Adam Wisniewski is a proud Oklahoma City Cowboy, but, no, he doesn’t ride his horse through tumbleweed-filled streets to the local saloon. The new vice president of sports development at Visit Oklahoma City describes the destination as the “modern frontier.” The Old West ran off into the sunset long ago, replaced by an ever-changing bastion of top-flight facilities and sports venues, ranging from diamond and rectangle fields to whitewater rapids.
Having spent the previous four years at the Arlington Sports Commission outside of Dallas, Wisniewski knows the look of a winner when he sees one. The fact he made the leap to Oklahoma City demonstrates his belief in the destination and its community. Already home to the Women's College World Series, Oklahoma City is primed to attract many more championships, predicts Wisniewski.
Indeed, it looks to be a very high noon with Wisniewski steering OKC’s sports tourism efforts. Connect Sports talked to Wisniewski about what’s ahead in his new role.
What makes OKC the right place for rights holders and planners to host events?
I could talk forever about the unique community we have, but sports always comes down to venues. Not only does OKC boast some world-class facilities, but our city leadership is invested in keeping the projects and advancements coming. Look no further than our brand-new convention center (340,000-plus square feet) attached to a 605-room Omni headquarter hotel and across the street from the 70-acre Scissortail Park for the perfect example. With a new outdoor multipurpose stadium, a new arena, and an expanded parks and rec facility all on the way as well, Oklahoma City is clearly a destination that is on a mission to stay top of class. Combine these incredible facilities with a budget-friendly destination in the middle of the country, and you have the perfect package for events of all scopes and sizes.
What’s ahead for Oklahoma City?
When I assess what we have here in Oklahoma City right now, I see a community whose current trajectory is pointed straight up. When I look around the industry, I’m looking to identify the groups whose arrow is also pointed straight up. Our community is on the rise and I want to find and partner with the organizations that are going to continue to rise with us.
It's been a challenging two years for everyone. Where does sports tourism stand now?
I don’t know if anything is really closing in on ‘normal’ again, but I think sports tourism is a lot closer than a lot of other industries. I think people value sports on a personal basis, more than they ever had before—whether that’s parents who were dying to get their kids back outside and exercising again, or it was fans that simply wanted to stand next to strangers and scream for the same team. We saw that sports were one of the first things people, and their dollars, were drawn back to. We aren’t at the finish line yet, but we are definitely running in the right direction if you ask me.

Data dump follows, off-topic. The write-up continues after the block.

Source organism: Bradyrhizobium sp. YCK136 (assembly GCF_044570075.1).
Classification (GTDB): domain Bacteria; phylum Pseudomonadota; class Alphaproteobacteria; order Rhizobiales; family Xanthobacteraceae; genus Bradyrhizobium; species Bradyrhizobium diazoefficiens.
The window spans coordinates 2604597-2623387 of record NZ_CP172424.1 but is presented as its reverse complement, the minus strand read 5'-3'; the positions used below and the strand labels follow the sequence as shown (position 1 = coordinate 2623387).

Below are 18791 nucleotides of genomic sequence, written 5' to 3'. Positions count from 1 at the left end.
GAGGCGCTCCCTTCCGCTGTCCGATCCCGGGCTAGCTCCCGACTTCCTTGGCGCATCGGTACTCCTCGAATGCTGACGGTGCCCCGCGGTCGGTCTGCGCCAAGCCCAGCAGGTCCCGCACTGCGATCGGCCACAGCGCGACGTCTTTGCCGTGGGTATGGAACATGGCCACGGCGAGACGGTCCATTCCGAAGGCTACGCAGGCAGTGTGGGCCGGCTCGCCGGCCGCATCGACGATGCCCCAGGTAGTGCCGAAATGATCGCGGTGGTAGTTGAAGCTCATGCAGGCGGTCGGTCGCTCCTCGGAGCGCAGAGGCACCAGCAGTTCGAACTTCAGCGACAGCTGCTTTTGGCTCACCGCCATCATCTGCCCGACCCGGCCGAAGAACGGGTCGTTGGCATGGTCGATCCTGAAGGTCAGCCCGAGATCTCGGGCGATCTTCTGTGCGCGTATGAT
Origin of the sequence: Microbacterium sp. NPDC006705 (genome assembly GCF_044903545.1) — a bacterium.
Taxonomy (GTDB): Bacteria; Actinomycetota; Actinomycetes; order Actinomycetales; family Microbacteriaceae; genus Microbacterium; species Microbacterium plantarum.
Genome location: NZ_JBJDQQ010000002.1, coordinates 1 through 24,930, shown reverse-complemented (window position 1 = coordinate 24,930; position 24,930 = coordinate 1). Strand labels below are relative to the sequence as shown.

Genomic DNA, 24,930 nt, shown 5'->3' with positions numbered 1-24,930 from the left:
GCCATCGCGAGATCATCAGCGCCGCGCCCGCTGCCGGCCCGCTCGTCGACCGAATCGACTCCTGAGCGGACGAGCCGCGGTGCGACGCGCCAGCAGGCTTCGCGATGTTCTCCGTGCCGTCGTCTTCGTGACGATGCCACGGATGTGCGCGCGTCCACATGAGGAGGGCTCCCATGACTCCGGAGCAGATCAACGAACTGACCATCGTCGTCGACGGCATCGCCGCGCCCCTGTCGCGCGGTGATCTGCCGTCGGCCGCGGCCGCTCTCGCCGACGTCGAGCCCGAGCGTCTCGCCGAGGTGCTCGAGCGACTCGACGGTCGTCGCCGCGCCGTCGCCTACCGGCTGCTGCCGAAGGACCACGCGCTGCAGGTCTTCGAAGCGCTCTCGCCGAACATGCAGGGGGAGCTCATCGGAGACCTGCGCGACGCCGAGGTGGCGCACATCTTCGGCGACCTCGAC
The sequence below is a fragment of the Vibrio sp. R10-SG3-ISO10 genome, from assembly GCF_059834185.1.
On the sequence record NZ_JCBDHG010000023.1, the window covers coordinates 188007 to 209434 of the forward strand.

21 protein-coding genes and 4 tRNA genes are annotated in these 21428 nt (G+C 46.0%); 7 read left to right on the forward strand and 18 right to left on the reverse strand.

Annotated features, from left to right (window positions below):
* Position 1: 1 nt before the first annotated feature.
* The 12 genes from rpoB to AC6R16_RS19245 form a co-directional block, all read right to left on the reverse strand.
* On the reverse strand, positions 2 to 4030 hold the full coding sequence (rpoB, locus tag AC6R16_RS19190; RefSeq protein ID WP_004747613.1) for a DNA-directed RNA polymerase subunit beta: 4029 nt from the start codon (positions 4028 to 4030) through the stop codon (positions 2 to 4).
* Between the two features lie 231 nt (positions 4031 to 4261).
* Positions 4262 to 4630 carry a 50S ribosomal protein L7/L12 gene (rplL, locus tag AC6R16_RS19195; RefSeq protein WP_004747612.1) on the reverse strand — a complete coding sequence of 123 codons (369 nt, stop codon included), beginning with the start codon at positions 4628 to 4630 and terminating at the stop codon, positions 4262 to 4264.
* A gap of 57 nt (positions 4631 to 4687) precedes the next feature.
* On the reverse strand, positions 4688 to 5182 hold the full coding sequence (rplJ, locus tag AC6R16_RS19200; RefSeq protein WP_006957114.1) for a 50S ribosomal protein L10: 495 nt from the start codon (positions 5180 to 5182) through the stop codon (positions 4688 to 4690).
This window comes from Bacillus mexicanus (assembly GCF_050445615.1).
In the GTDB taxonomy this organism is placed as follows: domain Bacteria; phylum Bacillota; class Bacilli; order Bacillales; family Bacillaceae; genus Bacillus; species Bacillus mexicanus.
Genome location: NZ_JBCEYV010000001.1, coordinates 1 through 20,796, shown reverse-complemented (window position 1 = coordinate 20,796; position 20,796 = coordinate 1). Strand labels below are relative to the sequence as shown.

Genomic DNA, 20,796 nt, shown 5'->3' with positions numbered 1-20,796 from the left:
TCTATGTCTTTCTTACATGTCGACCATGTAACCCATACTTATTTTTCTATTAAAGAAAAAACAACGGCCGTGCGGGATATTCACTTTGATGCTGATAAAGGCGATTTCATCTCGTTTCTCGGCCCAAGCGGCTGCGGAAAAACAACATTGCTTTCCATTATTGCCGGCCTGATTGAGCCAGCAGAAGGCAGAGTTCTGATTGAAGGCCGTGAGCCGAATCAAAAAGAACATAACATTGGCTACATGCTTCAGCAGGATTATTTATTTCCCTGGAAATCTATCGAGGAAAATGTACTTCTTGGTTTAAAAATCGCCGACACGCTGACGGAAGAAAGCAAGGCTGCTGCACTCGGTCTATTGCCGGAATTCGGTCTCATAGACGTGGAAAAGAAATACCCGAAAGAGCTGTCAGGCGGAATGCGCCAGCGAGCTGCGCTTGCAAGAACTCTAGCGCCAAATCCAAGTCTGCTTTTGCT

What changes, if any, caused initially by the pandemic will stick?
My hope is that the value of sports tourism is more universally understood and appreciated moving forward. When times were the toughest, it was sports tourism that first helped cities begin to rebound. I’ve never been prouder than when I first had the opportunity to safely host events that I knew kept a local restaurant’s doors open or gave that hotel employee their job back. Sports isn’t just fun and games—it’s a gateway to changing lives and building stronger communities. We never gave up, and I hope the permanent change to come out of all of this is that we opened a lot of eyes in the process.
How has your past experience, particularly in Arlington, prepared you for this role?
Arlington is a destination that has continually hosted the largest national and international sporting events for years and years now. There is no substitute for the kind of experience and exposure I received when I was wearing that logo on my chest working with the highest-level clients our industry has to offer. It prepared me for this role in two ways: First, I immediately recognized that OKC has those same championship capabilities as evidenced by the Women’s College World Series, and I firmly believe there will be a lot more to come on that front. Secondly, anything less than championship-caliber service is unacceptable to me moving forward, regardless of event size or who the client is.
Did Arlington Sports Commission Executive Director Matt Wilson have any advice before taking this new position?
I believe his exact quote was ‘Don’t screw it up.’ In all honesty, I really encourage everyone to find them a Matt Wilson. His leadership and friendship have been invaluable to my career.
Photo Credit: Visit Oklahoma City